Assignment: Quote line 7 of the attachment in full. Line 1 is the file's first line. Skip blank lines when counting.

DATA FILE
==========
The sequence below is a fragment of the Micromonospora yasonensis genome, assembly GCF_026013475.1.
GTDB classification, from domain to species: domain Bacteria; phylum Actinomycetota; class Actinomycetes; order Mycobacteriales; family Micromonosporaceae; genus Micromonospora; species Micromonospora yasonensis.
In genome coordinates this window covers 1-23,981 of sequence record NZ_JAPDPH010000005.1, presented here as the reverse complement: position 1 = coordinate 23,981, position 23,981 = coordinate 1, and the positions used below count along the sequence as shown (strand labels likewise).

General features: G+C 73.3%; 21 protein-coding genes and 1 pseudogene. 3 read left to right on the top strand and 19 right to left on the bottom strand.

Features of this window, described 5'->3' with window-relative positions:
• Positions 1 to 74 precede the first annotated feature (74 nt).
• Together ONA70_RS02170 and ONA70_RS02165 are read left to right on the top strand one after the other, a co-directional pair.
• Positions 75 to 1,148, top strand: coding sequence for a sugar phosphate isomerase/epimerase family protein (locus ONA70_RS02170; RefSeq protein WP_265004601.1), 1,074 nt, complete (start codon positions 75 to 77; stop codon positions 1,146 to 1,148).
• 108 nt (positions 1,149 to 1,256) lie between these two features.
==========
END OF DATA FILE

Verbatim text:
• Together ONA70_RS02170 and ONA70_RS02165 are read left to right on the top strand one after the other, a co-directional pair.